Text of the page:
Date of Award


Document Type


Degree Name

Doctor of Education (EdD)

Committee Chair

Steven Bingham


The purpose of this mixed-methods study was to examine teacher perceptions of the extent to which they promoted student acquisition of 21st century skills in a one-to-one laptop program. Many proponents of one-to-one learning suggest that 21st century learning skills are best acquired in a student-centered, constructivist learning environment; therefore, constructivist learning theory was the conceptual framework for this study. The researcher also sought to discover any benefits or challenges that teachers encountered while implementing the laptop program. Eighty-six teachers at a southeastern state public high school responded to a survey, and 10 of those teachers were interviewed. The researcher also interviewed participating teachers’ students to determine the extent to which their responses corroborated teacher perceptions. Findings suggested that most classes at the research site were not taught in accordance with constructivist learning theory. Though most teachers perceived that the laptop program enhanced student learning, students reported that laptops were often a mere substitute for paper and pencil. Teachers found that the greatest benefit of the one-to-one laptop program was that all students were given equal access to resources. Teachers and students agreed that students benefitted from always having instant access to information with the laptops. The researcher suggests that future technology training for teachers be more content-specific and encourage constructivist learning.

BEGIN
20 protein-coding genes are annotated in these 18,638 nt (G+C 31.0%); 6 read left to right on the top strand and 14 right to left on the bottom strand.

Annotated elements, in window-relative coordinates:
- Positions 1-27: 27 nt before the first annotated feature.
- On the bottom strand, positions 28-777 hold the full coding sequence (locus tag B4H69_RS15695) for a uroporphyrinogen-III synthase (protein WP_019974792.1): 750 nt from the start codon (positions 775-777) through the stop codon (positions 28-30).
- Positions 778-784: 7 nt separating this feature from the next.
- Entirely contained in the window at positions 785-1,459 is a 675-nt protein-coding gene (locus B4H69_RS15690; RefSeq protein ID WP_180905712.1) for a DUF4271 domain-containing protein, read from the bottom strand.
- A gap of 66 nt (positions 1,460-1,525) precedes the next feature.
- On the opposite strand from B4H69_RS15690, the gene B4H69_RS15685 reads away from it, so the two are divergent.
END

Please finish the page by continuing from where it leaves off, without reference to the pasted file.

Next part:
Creative Commons License

Creative Commons Attribution 4.0 License
This work is licensed under a Creative Commons Attribution 4.0 License.